When Peninsula High School freshman Gabe Davidson went to Craig Brown’s PE class, Brown thought he was just another student for the first couple days.
Then, on the third day or so, he glanced at the name again, and he asked Gabe, “Are you related to ... ?”
Yes, Davidson answered.
“Dan the Man says, ‘Hi,’ ” he added.
That was the nickname for Dan Davidson, Gabe’s father, who swam for a few of Brown’s Peninsula High School boys swimming teams in the 1980s.
Now, Brown is in his 33rd year as the head swimming coach at Peninsula, and he’s in his 36th year of teaching. He’s beginning to coach some of the kids of his former students and swimmers.
In an age of career carousels, where people bounce around from job to job like a child on a pogo stick, Brown has stayed in one place. He doesn’t see any reason to leave.
“The grass is always greener on the other side — at least that’s what people tell you,” Brown said. “But it can’t get any greener than this.”
Brown doesn’t have an official timeline for his retirement, but he said it could come in the next five years.
He doesn’t seem to be in any rush, though.
“This keeps me young, working with the high-school kids,” Brown said. “We’ve got great kids here.”
Brown joked that if a kid came into his P.E. class and told him he coached one of their grandparents, he’d know it would be time to retire.
The majority of the kids Brown coaches have no previous club-swimming experience, so many essentially start from scratch. While that may frustrate many coaches, Brown said he enjoys building a foundation of fundamentals for his swimmers, then watching them grow and develop.
“It’s fun working with kids who haven’t had a lot of swimming experience because you see so much improvement,” Brown said.
Gabe Davidson, from Brown’s account, is similar to his dad with his quiet and reserved nature and strong work ethic. He’s already proved to be a beneficiary of Brown’s coaching experience.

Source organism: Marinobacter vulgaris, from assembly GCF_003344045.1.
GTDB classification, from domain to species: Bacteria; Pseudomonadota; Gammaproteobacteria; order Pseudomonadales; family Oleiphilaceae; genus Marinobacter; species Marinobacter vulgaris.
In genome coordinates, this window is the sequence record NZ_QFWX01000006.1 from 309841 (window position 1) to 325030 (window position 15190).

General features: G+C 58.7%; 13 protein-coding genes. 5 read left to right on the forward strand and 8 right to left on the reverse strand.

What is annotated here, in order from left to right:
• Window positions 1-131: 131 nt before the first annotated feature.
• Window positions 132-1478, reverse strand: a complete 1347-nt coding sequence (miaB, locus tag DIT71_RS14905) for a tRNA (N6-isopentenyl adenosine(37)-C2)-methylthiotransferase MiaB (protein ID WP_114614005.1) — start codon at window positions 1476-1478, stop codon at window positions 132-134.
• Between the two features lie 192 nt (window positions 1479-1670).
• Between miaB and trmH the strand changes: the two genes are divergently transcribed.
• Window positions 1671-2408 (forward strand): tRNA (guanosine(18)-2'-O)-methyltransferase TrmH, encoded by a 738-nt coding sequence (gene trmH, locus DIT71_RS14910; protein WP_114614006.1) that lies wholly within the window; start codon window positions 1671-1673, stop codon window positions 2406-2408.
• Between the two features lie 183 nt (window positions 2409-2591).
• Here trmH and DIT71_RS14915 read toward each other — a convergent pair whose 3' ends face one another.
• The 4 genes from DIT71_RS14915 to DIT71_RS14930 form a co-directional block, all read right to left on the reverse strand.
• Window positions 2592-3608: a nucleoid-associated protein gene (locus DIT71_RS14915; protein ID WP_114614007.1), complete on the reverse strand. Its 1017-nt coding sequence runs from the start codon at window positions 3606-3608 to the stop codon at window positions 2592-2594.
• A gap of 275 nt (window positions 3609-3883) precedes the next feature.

“He’s a really good coach,” Davidson said. “He gets the basics in and tells you what you need to do.”
Beyond seeing times drop, Brown’s main goal is to foster a culture of acceptance, hard work and personal growth.
“If I can have some positive impact, something that they can use during their life, then I was a success,” Brown said. “A lot of kids that have come through the program, they always talk about how they’ve become a better person; they’ve learned how to discipline themselves. That’s exciting for me, to be a part of their life and be a part that was a success for them.”
Brown said he knows not everyone will be an Olympic champion, but he hopes all his swimmers can take the lessons of hard work and commitment, and apply them positively to their lives.
In addition to the boys and girls swimming teams he coaches, Brown said he’s also proud of the aquatic P.E. program they’ve been able to build at Peninsula High.
“We’ve established probably the best aquatic program in the state of Washington,” he said. “We’ve been able to collaborate and develop a program that I think is top-notch in the state, if not the United States, as far as what we do and the skills the kids learn.”
The main emphasis is safety, given all the bodies of water that surround Gig Harbor and the Key Peninsula. He said he wants the students to be able to enjoy the water, safely, for the rest of their lives.
Brown credits school administrators with fostering the aquatic program.
“We have a great staff,” he said. “The administration is probably the best that I’ve been associated with. They all get along with each other and help the students. (Principal) Tim Winter is outstanding with what he does.”
As for why he’s stayed at one place for more than 30 years, Brown said it boils down to the kids.
“The one thing I’ve noticed at Peninsula High School is that students accept each other,” Brown said. “Kids are nice here. Overall, they’re really nice to each other, and they respect each other, and they go out of their way to help each other.”